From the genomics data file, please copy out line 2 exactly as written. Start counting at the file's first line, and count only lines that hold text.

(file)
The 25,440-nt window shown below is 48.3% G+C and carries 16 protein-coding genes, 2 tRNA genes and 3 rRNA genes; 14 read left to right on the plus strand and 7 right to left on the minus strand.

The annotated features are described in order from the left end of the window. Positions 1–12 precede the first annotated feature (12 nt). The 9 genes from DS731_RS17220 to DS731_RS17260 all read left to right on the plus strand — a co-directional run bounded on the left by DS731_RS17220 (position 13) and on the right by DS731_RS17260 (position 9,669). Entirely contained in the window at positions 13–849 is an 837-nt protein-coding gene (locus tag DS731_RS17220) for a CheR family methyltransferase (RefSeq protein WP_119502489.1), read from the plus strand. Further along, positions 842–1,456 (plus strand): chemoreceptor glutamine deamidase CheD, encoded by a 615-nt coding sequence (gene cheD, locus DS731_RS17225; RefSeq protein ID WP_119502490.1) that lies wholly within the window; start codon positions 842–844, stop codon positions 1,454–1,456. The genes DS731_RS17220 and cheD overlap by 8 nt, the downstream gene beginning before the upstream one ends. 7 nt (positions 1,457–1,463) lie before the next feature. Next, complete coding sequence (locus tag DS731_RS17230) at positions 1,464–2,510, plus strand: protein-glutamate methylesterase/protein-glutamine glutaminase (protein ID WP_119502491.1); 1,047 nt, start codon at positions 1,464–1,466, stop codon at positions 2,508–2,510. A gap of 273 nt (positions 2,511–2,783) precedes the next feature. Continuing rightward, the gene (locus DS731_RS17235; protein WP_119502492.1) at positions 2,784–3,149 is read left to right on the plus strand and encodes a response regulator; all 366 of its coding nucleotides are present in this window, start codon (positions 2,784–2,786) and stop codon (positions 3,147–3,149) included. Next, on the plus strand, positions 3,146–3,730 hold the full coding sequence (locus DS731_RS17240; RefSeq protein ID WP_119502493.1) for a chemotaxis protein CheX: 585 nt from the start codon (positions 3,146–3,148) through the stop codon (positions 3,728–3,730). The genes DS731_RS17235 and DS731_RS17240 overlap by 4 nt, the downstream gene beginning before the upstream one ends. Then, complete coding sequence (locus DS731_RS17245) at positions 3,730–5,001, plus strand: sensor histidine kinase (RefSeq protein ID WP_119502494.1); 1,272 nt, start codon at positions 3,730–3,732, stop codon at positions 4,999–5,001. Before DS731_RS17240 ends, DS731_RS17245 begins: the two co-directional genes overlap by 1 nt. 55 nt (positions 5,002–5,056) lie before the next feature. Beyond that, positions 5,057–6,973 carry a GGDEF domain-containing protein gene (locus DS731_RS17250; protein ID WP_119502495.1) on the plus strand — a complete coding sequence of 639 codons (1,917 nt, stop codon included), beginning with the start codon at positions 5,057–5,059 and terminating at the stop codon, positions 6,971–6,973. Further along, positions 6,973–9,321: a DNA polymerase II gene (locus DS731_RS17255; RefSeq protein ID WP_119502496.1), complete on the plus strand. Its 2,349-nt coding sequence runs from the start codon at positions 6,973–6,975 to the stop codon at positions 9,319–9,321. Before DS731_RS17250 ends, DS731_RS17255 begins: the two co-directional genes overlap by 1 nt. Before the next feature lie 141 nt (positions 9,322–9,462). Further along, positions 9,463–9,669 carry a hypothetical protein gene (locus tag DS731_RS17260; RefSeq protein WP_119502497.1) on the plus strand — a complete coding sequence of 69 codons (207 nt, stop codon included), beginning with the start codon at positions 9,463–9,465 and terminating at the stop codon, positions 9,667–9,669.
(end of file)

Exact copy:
The annotated features are described in order from the left end of the window. Positions 1–12 precede the first annotated feature (12 nt). The 9 genes from DS731_RS17220 to DS731_RS17260 all read left to right on the plus strand — a co-directional run bounded on the left by DS731_RS17220 (position 13) and on the right by DS731_RS17260 (position 9,669). Entirely contained in the window at positions 13–849 is an 837-nt protein-coding gene (locus tag DS731_RS17220) for a CheR family methyltransferase (RefSeq protein WP_119502489.1), read from the plus strand. Further along, positions 842–1,456 (plus strand): chemoreceptor glutamine deamidase CheD, encoded by a 615-nt coding sequence (gene cheD, locus DS731_RS17225; RefSeq protein ID WP_119502490.1) that lies wholly within the window; start codon positions 842–844, stop codon positions 1,454–1,456. The genes DS731_RS17220 and cheD overlap by 8 nt, the downstream gene beginning before the upstream one ends. 7 nt (positions 1,457–1,463) lie before the next feature. Next, complete coding sequence (locus tag DS731_RS17230) at positions 1,464–2,510, plus strand: protein-glutamate methylesterase/protein-glutamine glutaminase (protein ID WP_119502491.1); 1,047 nt, start codon at positions 1,464–1,466, stop codon at positions 2,508–2,510. A gap of 273 nt (positions 2,511–2,783) precedes the next feature. Continuing rightward, the gene (locus DS731_RS17235; protein WP_119502492.1) at positions 2,784–3,149 is read left to right on the plus strand and encodes a response regulator; all 366 of its coding nucleotides are present in this window, start codon (positions 2,784–2,786) and stop codon (positions 3,147–3,149) included. Next, on the plus strand, positions 3,146–3,730 hold the full coding sequence (locus DS731_RS17240; RefSeq protein ID WP_119502493.1) for a chemotaxis protein CheX: 585 nt from the start codon (positions 3,146–3,148) through the stop codon (positions 3,728–3,730). The genes DS731_RS17235 and DS731_RS17240 overlap by 4 nt, the downstream gene beginning before the upstream one ends. Then, complete coding sequence (locus DS731_RS17245) at positions 3,730–5,001, plus strand: sensor histidine kinase (RefSeq protein ID WP_119502494.1); 1,272 nt, start codon at positions 3,730–3,732, stop codon at positions 4,999–5,001. Before DS731_RS17240 ends, DS731_RS17245 begins: the two co-directional genes overlap by 1 nt. 55 nt (positions 5,002–5,056) lie before the next feature. Beyond that, positions 5,057–6,973 carry a GGDEF domain-containing protein gene (locus DS731_RS17250; protein ID WP_119502495.1) on the plus strand — a complete coding sequence of 639 codons (1,917 nt, stop codon included), beginning with the start codon at positions 5,057–5,059 and terminating at the stop codon, positions 6,971–6,973. Further along, positions 6,973–9,321: a DNA polymerase II gene (locus DS731_RS17255; RefSeq protein ID WP_119502496.1), complete on the plus strand. Its 2,349-nt coding sequence runs from the start codon at positions 6,973–6,975 to the stop codon at positions 9,319–9,321. Before DS731_RS17250 ends, DS731_RS17255 begins: the two co-directional genes overlap by 1 nt. Before the next feature lie 141 nt (positions 9,322–9,462). Further along, positions 9,463–9,669 carry a hypothetical protein gene (locus tag DS731_RS17260; RefSeq protein WP_119502497.1) on the plus strand — a complete coding sequence of 69 codons (207 nt, stop codon included), beginning with the start codon at positions 9,463–9,465 and terminating at the stop codon, positions 9,667–9,669.